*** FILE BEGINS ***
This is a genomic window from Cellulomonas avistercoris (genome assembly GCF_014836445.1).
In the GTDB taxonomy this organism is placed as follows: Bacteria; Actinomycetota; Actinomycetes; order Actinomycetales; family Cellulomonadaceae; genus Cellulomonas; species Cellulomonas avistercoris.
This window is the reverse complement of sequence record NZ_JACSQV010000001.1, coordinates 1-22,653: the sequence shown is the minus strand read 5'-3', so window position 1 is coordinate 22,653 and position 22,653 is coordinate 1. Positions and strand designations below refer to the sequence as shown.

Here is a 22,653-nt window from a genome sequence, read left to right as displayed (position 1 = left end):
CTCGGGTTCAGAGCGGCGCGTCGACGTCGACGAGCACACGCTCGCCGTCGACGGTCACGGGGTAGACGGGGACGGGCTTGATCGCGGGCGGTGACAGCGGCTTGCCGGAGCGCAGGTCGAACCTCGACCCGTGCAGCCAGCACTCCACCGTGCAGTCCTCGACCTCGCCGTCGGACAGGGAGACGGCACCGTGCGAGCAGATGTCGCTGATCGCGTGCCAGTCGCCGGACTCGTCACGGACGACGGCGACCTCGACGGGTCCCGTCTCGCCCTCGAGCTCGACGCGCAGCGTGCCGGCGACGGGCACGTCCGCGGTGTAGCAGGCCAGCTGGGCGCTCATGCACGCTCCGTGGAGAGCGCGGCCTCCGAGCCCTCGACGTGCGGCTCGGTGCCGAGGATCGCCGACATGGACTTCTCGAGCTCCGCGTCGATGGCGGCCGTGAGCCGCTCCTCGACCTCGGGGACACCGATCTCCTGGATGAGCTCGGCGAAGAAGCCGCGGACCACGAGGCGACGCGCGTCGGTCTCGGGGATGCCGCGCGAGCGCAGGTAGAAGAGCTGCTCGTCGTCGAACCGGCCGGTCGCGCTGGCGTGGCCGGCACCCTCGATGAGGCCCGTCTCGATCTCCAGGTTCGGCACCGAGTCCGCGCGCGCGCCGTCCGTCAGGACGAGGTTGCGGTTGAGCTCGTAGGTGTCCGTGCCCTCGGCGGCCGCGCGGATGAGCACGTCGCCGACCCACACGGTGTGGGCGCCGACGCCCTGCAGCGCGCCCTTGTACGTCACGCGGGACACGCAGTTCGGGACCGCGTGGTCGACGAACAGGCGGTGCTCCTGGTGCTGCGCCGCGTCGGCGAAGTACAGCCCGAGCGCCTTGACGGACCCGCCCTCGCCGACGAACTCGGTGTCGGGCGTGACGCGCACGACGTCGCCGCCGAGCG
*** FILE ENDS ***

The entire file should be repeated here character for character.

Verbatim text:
This is a genomic window from Cellulomonas avistercoris (genome assembly GCF_014836445.1).
In the GTDB taxonomy this organism is placed as follows: Bacteria; Actinomycetota; Actinomycetes; order Actinomycetales; family Cellulomonadaceae; genus Cellulomonas; species Cellulomonas avistercoris.
This window is the reverse complement of sequence record NZ_JACSQV010000001.1, coordinates 1-22,653: the sequence shown is the minus strand read 5'-3', so window position 1 is coordinate 22,653 and position 22,653 is coordinate 1. Positions and strand designations below refer to the sequence as shown.

Here is a 22,653-nt window from a genome sequence, read left to right as displayed (position 1 = left end):
CTCGGGTTCAGAGCGGCGCGTCGACGTCGACGAGCACACGCTCGCCGTCGACGGTCACGGGGTAGACGGGGACGGGCTTGATCGCGGGCGGTGACAGCGGCTTGCCGGAGCGCAGGTCGAACCTCGACCCGTGCAGCCAGCACTCCACCGTGCAGTCCTCGACCTCGCCGTCGGACAGGGAGACGGCACCGTGCGAGCAGATGTCGCTGATCGCGTGCCAGTCGCCGGACTCGTCACGGACGACGGCGACCTCGACGGGTCCCGTCTCGCCCTCGAGCTCGACGCGCAGCGTGCCGGCGACGGGCACGTCCGCGGTGTAGCAGGCCAGCTGGGCGCTCATGCACGCTCCGTGGAGAGCGCGGCCTCCGAGCCCTCGACGTGCGGCTCGGTGCCGAGGATCGCCGACATGGACTTCTCGAGCTCCGCGTCGATGGCGGCCGTGAGCCGCTCCTCGACCTCGGGGACACCGATCTCCTGGATGAGCTCGGCGAAGAAGCCGCGGACCACGAGGCGACGCGCGTCGGTCTCGGGGATGCCGCGCGAGCGCAGGTAGAAGAGCTGCTCGTCGTCGAACCGGCCGGTCGCGCTGGCGTGGCCGGCACCCTCGATGAGGCCCGTCTCGATCTCCAGGTTCGGCACCGAGTCCGCGCGCGCGCCGTCCGTCAGGACGAGGTTGCGGTTGAGCTCGTAGGTGTCCGTGCCCTCGGCGGCCGCGCGGATGAGCACGTCGCCGACCCACACGGTGTGGGCGCCGACGCCCTGCAGCGCGCCCTTGTACGTCACGCGGGACACGCAGTTCGGGACCGCGTGGTCGACGAACAGGCGGTGCTCCTGGTGCTGCGCCGCGTCGGCGAAGTACAGCCCGAGCGCCTTGACGGACCCGCCCTCGCCGACGAACTCGGTGTCGGGCGTGACGCGCACGACGTCGCCGCCGAGCG